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I'm a stay at home mom of 3. 2 of them go to school. My hubby to be just had to tell our friend that we never go out. That I dint leave my kids. I let it go even though I felt that it wasn't the place or time to say that. So latter he takes a shower and I go in to talk to him and he makes sure to let me know that he thinks I should leave them to go out and do things with him. He knows I dont trust any one with my kids. I did at one time but since moving to ca 6 years ago I don't. Are there any body that feel the same or am I just being over protective of my kids
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by on Jan. 1, 2013 at 2:32 PM
Replies (21-30):
Quinn525
by on Jan. 1, 2013 at 11:13 PM
I rarely go out either but truthfully dh and I love being homebodies. Your so is telling you he needs time with just you. Subtle he isn't.
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MamaDearie
by on Jan. 2, 2013 at 8:56 AM

I've always done exclusive breastfeeding (no pumping or bottles- and on-demand) so there were long stretches of time when hubby and I would have no time alone together. Now that the kiddos are getting older, we will occassionally leave them with my parents for a bit. We live in a very rural area and have no very close friends that we would trust with them around here. But we are basically on the same page with it all so it's not much of an issue. We know they are only little for such a short time and it's not like we can't have lots of time alone when they get older. And as to the kids suffering for all of this family togetherness- not even a bit. The oldest is quite happy in 3rd grade with plenty of friends and our 4 year old loved preschool and is the most outgoing gregarious child I've ever met.

"Of all the rights of women, the greatest is to be a mother." (Lin Yutang)


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CorpCityGrl
by Bronze Member on Jan. 2, 2013 at 8:58 AM
2 moms liked this

Honestly, I think you are being overprotective.

You have to not only nurture your relationship with your kids and your family, but with your SO as well.  If you let your relationship with SO suffer, it will filter down to the rest of the family.  You need to find a better balance with time with your kids and alone time with your SO.  It's a leap of faith sometimes leaving them with someone, but you need to do that for you, your husband AND your kids.  It's healthy for EVERYONE. 

goldilocksbecky
by on Jan. 2, 2013 at 10:09 AM

I agree that you should go out, for all the reasons that have already been mentioned.  But also for another reason that many people just don't think about.  If you deny your children the opportunity to form a loving, trusting bond with some other adults, what would happen if, Heaven forbid, something should happen to you? Or to both you and your husband?

Several years back, there was a young couple that I knew (not close, just acquaintances).  They had a beautiful baby girl.  The Mom was the kind who had to be "The One" for her daughter.  To the point that she essentially shut out her husband and the grandparents from caring for the little girl because they didn't do things the way she wanted them done (you know, "the right way").  Dad was never encouraged to do bath time or bedtime or whatever . . . It was just easier to do it herself, he made too much of a mess, he didn't sing the goodnight song correctly, she'll just cry anyway because she wants me to do it, etc.  The grandparents were never allowed to babysit because they might giver her non-organic bananas or read her 2 bedtime stories instead of 3 or give her wole milk instead of 2% or let her drink from a water bottle that's not BPA free or she'll only go to bed for me (Mom).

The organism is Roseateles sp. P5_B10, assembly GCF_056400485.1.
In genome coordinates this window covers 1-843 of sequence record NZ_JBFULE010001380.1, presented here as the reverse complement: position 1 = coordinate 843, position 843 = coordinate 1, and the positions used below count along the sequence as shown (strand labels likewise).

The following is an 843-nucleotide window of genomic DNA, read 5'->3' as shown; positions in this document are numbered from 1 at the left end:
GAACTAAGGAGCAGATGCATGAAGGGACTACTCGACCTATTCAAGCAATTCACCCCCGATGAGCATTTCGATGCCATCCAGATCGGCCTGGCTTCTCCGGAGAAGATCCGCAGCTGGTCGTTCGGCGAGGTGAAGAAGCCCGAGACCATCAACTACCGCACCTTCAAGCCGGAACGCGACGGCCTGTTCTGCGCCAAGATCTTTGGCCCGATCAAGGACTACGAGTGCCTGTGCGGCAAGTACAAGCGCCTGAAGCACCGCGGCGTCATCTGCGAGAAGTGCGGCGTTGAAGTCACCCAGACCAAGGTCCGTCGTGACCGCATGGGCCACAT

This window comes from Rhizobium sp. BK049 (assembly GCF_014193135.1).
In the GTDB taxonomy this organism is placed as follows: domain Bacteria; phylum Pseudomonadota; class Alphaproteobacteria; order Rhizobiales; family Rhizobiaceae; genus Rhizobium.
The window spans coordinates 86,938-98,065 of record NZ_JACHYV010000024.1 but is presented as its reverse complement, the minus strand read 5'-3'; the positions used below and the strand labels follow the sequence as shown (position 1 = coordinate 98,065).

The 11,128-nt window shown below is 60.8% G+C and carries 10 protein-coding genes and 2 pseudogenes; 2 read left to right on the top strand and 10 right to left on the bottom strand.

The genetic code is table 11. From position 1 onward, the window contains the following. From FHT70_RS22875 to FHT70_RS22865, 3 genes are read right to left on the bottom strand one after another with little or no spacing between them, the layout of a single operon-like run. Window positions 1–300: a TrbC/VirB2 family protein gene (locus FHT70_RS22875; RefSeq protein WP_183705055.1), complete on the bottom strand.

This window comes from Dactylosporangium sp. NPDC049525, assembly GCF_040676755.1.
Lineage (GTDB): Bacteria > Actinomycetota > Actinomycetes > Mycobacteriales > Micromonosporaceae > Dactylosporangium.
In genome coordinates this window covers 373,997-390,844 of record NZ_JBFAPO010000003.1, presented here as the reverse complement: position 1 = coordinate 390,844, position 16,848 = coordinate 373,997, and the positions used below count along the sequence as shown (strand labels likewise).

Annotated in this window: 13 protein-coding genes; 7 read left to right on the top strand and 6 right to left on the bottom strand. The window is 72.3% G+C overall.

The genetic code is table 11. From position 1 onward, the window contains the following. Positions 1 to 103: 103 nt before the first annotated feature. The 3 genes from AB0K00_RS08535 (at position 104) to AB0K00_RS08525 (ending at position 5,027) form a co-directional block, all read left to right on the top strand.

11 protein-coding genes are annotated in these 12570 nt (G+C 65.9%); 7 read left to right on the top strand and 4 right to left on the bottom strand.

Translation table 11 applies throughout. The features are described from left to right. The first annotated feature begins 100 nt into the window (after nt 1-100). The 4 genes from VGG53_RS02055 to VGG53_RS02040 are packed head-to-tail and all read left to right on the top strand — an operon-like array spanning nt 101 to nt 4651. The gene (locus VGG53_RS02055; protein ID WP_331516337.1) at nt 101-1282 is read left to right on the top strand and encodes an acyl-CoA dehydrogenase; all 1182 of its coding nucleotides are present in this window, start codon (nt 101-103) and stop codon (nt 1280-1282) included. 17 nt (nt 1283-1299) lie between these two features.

Obviously the more the Dad and grandparents were shut out from caring for the little girl, the more emotionally dependent she became on the Mom.  (I think a lot of Mom's create this kind of dynamic because being "The One", the most important, the prefered, the fixer, the hero, the savior, the only one who can do things "right" . . . fills a need for THEM and makes THEM feel special and important).  Pretty soon the little girl only wanted Mom to do anything for her . . . brush her teeth, dress her, do bath time and bedtime.  The Mom was th only one she want for her day to day care.

When the little girl was not quite 18 months, she was in the car with her Mom.  They were crossing an intersection and got T-boned on the front driver's side.  The little girl was fine.  The Mom didn't make it.  I sat in that funeral home watching this little girl who had not only lost her Mom, but was left with a Dad and grandparents that she had never really been allowed to bond with.  The one and only person who could soothe her was one.  The only person she wanted to hold her or brush her teeth or bathe her or dress her was gone.  I couldn't help but think how much harder this was going to be on her because she didn't have a close, comfortable bond with her Dad or grandparents.

Now, I'm sure you'll say that your children have a very safe, loving bond with your husband, which is good.  But that's not enough.  I know another family that I knew when I was younger.  The Mom and Dad had two boys, around 4 and 7 at the time.  They had recently moved several hours away from all of their family.  The Mom and Dad were both killed in a car accident.  Now, in this case they did at lease have family that they were fairly close with back in their old town.  But those family members were hours away, so in those first excruciating hours, they didn't have anyone but strangers.  At least for them, there were other "special, safe, loved" people on the way. 

My point is that something could happen to you.  Or to BOTH of you.  Please, please make sure there are other adults in your children's lives that they could trust and feel safe and comfortable with.  Other adults that they know and have a loving bond with.  No one will ever take you place.  It's OK that you (the parents) should be the most important ones or the preferred ones or the ones who can do things the best.  Just please don't put your children in a position where you are the ONLY ones.  And to that end, you need to step back and let other people be in a position to care for them on occasion and build a a safe, nurturing bond.  Your kids need to know that it's OK for Aunt Suzy or Grandma or Mom's friend Jane or whoever to take care of them.  That they may do some little things differently, but that these people love them and will take care of them.  They need to have other "special" people in their lives, other people that they are comfortable with.  Not just the two of you.

Good luck and best wishes. :)


Bethsunshine
by on Jan. 2, 2013 at 10:11 AM


Quoting sthflachk: